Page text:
Sat, Jul 02, 2016 - Page 14 News List

Book review: Racial conflicts, old yet familiar

Trillin’s new book repackages his work with ‘The New Yorker’, and mainly ponders racial issues such as police shootings, voter suppression tactics and race-based acts of terrorism

By Dwight Garner  /  NY Times News Service

Jackson, 1964: And Other Dispatches From Fifty Years of Reporting on Race in America, by Calvin Trillin

Calvin Trillin is 80, and his career is now largely in the hands of the repackagers. Quite Enough of Calvin Trillin, an anthology of his wittier journalism and poetry, appeared in 2011. That same year, the University of Texas Press issued Trillin on Texas, a collection that seemed to me to be carving the brisket a bit thin — though not as thinly as Ecco has been slicing Charles Bukowski’s old work into new books with titles like On Cats and On Love. In terms of Bukowski, I’m holding out for “On Schlitz.”

Trillin’s new book is another raid on the archives of The New Yorker, where he has been on staff since 1963. It is titled Jackson, 1964: And Other Dispatches From Fifty Years of Reporting on Race in America. Not everything in it is top shelf. Some of the early articles are tentative and straightforwardly reportorial; Trillin was still finding his voice.

But everything in Jackson, 1964 resonates. The book builds, and the payoffs in some of its later pieces (the most recent is from 2008) are generous. The volume is more than a history lesson. The issues it considers — police shootings, voter suppression tactics, race-based acts of terrorism — seem taken from today’s headlines. We’ve come so far, yet we haven’t come very far at all.

This book appears at an interesting time. In April, Trillin got the gang-gong on Twitter after The New Yorker published one of his urbane and satirical poems, “Have They Run Out of Provinces Yet?” It poked fun at chasers of ethnic food trends, and read in part: “But then food from Szechuan came our way/Making Cantonese strictly passe.”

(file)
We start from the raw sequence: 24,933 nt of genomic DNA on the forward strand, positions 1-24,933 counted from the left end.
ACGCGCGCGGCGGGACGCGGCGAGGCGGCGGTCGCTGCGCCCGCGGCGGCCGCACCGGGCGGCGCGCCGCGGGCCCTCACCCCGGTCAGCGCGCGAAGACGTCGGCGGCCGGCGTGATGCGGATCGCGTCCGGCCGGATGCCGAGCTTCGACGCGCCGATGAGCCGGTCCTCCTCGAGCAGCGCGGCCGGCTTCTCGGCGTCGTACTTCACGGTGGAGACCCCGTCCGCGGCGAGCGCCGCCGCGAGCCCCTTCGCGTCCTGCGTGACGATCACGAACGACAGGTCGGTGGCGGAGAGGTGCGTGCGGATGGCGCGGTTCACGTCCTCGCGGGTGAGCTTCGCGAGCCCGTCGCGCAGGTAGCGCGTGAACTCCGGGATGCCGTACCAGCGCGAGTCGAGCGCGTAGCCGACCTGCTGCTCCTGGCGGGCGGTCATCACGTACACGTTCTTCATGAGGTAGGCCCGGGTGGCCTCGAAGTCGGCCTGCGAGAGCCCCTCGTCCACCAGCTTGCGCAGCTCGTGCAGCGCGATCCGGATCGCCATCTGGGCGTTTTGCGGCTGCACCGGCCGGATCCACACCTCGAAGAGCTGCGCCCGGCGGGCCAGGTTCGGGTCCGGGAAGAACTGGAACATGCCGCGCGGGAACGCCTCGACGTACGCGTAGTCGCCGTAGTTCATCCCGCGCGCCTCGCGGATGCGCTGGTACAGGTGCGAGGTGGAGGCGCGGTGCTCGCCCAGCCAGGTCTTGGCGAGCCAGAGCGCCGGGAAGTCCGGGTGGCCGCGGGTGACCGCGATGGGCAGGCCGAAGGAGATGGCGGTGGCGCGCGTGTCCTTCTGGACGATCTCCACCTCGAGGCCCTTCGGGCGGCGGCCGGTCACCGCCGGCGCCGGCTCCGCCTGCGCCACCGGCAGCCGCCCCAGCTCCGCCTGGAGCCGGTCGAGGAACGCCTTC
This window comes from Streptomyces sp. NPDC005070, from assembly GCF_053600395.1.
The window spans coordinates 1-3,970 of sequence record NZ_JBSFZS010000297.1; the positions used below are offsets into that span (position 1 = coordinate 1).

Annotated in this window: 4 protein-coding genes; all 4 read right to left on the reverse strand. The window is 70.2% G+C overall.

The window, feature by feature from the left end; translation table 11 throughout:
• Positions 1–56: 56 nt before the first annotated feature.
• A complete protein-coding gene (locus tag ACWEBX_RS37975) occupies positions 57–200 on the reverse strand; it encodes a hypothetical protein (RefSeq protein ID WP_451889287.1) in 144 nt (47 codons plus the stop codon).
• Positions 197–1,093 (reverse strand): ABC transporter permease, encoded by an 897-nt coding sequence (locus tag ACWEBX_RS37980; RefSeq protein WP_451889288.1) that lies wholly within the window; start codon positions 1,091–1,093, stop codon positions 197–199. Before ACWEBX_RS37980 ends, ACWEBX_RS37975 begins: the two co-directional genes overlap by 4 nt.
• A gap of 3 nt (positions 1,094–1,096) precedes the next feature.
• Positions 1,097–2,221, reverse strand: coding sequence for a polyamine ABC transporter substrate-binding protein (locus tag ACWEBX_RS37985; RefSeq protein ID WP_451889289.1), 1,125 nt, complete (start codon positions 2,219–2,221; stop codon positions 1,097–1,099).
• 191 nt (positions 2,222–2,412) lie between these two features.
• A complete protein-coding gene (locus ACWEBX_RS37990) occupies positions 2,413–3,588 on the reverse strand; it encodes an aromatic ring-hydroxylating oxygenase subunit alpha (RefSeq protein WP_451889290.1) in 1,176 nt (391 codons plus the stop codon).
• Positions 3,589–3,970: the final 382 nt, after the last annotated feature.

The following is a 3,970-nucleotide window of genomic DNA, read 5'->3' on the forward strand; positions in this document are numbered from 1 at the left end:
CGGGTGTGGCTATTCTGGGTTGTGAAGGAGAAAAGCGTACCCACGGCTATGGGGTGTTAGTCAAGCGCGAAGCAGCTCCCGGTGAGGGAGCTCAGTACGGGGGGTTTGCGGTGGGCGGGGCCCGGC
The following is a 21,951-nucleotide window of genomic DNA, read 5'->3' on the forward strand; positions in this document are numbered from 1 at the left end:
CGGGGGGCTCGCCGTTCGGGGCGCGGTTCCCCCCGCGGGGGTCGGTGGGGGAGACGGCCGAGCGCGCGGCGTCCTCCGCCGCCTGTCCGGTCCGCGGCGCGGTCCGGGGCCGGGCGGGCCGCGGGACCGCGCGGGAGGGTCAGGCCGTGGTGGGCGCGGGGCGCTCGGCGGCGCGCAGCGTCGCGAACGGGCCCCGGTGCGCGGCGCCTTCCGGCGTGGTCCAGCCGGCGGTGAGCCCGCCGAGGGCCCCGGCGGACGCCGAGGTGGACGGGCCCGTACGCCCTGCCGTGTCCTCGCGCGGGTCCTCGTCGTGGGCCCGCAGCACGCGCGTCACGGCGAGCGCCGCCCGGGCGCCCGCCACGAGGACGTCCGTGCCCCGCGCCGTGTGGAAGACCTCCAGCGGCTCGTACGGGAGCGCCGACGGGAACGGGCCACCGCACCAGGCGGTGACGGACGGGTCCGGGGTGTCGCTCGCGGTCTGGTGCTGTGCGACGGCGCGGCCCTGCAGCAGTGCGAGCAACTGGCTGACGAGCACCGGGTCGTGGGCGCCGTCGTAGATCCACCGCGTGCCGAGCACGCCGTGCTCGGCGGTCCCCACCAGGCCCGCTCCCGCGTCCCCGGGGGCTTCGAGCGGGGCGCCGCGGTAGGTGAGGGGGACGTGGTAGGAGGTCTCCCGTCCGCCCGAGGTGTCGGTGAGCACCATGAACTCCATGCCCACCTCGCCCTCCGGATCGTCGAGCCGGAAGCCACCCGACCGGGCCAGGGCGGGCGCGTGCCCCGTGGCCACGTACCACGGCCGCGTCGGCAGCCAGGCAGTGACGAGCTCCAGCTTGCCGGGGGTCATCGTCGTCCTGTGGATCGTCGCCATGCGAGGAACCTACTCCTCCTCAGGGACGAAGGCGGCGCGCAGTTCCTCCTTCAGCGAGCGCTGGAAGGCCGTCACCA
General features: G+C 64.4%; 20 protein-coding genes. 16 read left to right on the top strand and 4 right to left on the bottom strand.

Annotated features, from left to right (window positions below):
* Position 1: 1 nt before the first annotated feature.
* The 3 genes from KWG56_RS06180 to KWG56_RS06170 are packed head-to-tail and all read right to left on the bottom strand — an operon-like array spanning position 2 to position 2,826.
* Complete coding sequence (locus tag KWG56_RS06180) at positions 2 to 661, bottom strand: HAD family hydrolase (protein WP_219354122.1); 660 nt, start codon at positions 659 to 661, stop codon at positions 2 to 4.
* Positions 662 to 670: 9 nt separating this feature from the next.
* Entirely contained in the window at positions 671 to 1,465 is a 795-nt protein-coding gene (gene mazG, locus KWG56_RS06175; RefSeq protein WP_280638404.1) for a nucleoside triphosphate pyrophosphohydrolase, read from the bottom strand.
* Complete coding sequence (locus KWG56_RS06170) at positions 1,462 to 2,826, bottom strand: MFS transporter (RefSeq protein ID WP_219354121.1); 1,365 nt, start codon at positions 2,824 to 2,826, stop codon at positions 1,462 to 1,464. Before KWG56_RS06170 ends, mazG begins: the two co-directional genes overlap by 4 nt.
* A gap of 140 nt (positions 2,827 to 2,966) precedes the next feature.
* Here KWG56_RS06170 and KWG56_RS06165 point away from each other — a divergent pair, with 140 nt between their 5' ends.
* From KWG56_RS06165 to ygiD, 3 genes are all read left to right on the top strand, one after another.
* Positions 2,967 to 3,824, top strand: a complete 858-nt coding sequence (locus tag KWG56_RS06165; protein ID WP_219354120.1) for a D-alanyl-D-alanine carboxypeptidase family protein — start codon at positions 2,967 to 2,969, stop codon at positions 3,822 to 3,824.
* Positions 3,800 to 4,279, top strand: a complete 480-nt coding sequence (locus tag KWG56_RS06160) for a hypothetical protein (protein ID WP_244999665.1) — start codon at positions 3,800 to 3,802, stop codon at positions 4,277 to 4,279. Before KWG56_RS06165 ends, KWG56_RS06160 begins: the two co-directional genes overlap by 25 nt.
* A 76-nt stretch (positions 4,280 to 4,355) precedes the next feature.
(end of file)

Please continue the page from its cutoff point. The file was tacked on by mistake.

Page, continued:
This doggerel was groan-inducing, as Trillin’s verse can be. (Groaning at his poems, oddly, has long been one of the pleasures of reading them.) But tone-deafness was mistaken, by those eager to be outraged, for racism and xenophobia. This hurt to watch. It wasn’t merely a poem that was being misunderstood. It was a career, one that has frequently been spent on the moral front lines.

Publication Notes

Jackson, 1964: And Other Dispatches From Fifty Years of Reporting on Race in America

By Calvin Trillin

275 pages

Random House

US: Hardback

One of the topics Trillin picks up in Jackson, 1964 is the difficulty he and other reporters had, in Mississippi, Alabama and elsewhere during the 1960s, in trying to maintain a semblance of professional detachment while reporting on the civil rights movement.

He tried, when he could, to play things down the middle. But he writes in his introduction, “I couldn’t pretend that we were covering a struggle in which all sides — the side that thought, for instance, that all American citizens had the right to vote and the side that thought that people acting on such a belief should have their houses burned down — had an equally compelling case to make.”

At a commemoration of the Freedom Rides 50 years after they occurred, Trillin realized that he’d been more of a participant than he’d thought at the time. “I greeted John Lewis, a sharecropper’s son who had grown up to be a congressman, more like an old comrade-in-arms than like someone I’d mentioned in a couple of articles,” he writes.

The pieces in Jackson, 1964 are not all set in the South. Trillin watches National Guard patrols stream nightly through black neighborhoods in Wilmington, Delaware, in 1968. He reports on attempts to desegregate Denver’s schools in 1969. From Provo, Utah, in 1970, he writes drolly about racism at Brigham Young University. He notices a Mormon pamphlet, displayed in the college bookstore, titled Civil Rights — Tool of Communist Deception.

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